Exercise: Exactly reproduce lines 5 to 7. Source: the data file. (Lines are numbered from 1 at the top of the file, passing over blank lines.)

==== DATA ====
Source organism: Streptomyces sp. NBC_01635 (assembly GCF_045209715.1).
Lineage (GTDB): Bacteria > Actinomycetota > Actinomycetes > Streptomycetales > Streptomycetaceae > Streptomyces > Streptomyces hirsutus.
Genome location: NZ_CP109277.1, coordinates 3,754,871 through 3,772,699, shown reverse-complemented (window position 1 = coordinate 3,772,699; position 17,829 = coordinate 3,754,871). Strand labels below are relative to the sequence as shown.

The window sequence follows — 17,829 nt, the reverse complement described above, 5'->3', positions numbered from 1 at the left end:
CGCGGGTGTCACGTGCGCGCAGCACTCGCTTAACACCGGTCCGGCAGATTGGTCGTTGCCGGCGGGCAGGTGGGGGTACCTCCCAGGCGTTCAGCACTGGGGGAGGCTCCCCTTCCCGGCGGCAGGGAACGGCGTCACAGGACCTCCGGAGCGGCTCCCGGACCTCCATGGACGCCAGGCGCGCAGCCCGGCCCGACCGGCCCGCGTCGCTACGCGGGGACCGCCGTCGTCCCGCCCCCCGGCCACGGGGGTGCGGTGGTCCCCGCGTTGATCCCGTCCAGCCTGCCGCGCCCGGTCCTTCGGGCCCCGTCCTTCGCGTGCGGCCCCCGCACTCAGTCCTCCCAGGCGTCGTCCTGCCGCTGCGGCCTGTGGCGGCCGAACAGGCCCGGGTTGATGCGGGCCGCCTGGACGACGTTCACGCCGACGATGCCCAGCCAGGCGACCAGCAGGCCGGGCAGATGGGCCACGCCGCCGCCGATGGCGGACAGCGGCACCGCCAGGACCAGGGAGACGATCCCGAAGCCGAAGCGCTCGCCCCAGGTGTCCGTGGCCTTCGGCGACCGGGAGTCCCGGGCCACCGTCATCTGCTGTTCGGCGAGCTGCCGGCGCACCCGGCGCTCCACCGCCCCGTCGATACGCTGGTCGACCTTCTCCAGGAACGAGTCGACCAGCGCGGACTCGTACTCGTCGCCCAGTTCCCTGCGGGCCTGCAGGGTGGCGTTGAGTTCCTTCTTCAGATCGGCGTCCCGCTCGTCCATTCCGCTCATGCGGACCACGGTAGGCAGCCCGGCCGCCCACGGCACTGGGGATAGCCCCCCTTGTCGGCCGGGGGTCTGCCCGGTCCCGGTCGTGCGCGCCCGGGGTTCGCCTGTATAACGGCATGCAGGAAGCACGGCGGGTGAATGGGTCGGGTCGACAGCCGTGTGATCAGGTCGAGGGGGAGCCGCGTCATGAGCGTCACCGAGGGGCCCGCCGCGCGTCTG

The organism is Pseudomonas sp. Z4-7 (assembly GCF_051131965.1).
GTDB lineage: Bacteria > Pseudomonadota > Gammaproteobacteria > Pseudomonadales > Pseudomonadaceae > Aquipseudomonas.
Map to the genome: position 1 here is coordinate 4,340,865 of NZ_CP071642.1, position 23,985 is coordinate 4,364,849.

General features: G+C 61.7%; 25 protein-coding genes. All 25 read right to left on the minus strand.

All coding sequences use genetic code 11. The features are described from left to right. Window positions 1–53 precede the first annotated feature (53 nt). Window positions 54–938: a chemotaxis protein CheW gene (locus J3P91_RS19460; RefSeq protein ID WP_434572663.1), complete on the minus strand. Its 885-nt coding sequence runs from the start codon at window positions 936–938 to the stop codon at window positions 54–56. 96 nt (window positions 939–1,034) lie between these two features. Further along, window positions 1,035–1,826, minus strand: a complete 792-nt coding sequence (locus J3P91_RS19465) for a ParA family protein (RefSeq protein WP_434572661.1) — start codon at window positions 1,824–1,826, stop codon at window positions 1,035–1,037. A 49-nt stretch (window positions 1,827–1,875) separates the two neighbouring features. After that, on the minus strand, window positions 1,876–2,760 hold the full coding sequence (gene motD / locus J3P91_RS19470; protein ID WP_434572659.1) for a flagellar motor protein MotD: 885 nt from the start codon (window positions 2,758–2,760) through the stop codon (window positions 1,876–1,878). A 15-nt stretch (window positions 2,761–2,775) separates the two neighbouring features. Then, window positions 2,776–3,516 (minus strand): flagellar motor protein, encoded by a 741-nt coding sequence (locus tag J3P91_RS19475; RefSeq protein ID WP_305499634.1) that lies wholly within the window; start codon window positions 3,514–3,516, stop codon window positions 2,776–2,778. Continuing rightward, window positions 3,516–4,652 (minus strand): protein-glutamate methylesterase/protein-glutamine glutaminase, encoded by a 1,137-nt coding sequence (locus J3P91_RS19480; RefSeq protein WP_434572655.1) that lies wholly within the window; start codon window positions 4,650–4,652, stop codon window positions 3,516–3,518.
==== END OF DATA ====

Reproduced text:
CGCGGGTGTCACGTGCGCGCAGCACTCGCTTAACACCGGTCCGGCAGATTGGTCGTTGCCGGCGGGCAGGTGGGGGTACCTCCCAGGCGTTCAGCACTGGGGGAGGCTCCCCTTCCCGGCGGCAGGGAACGGCGTCACAGGACCTCCGGAGCGGCTCCCGGACCTCCATGGACGCCAGGCGCGCAGCCCGGCCCGACCGGCCCGCGTCGCTACGCGGGGACCGCCGTCGTCCCGCCCCCCGGCCACGGGGGTGCGGTGGTCCCCGCGTTGATCCCGTCCAGCCTGCCGCGCCCGGTCCTTCGGGCCCCGTCCTTCGCGTGCGGCCCCCGCACTCAGTCCTCCCAGGCGTCGTCCTGCCGCTGCGGCCTGTGGCGGCCGAACAGGCCCGGGTTGATGCGGGCCGCCTGGACGACGTTCACGCCGACGATGCCCAGCCAGGCGACCAGCAGGCCGGGCAGATGGGCCACGCCGCCGCCGATGGCGGACAGCGGCACCGCCAGGACCAGGGAGACGATCCCGAAGCCGAAGCGCTCGCCCCAGGTGTCCGTGGCCTTCGGCGACCGGGAGTCCCGGGCCACCGTCATCTGCTGTTCGGCGAGCTGCCGGCGCACCCGGCGCTCCACCGCCCCGTCGATACGCTGGTCGACCTTCTCCAGGAACGAGTCGACCAGCGCGGACTCGTACTCGTCGCCCAGTTCCCTGCGGGCCTGCAGGGTGGCGTTGAGTTCCTTCTTCAGATCGGCGTCCCGCTCGTCCATTCCGCTCATGCGGACCACGGTAGGCAGCCCGGCCGCCCACGGCACTGGGGATAGCCCCCCTTGTCGGCCGGGGGTCTGCCCGGTCCCGGTCGTGCGCGCCCGGGGTTCGCCTGTATAACGGCATGCAGGAAGCACGGCGGGTGAATGGGTCGGGTCGACAGCCGTGTGATCAGGTCGAGGGGGAGCCGCGTCATGAGCGTCACCGAGGGGCCCGCCGCGCGTCTG

The organism is Pseudomonas sp. Z4-7 (assembly GCF_051131965.1).
GTDB lineage: Bacteria > Pseudomonadota > Gammaproteobacteria > Pseudomonadales > Pseudomonadaceae > Aquipseudomonas.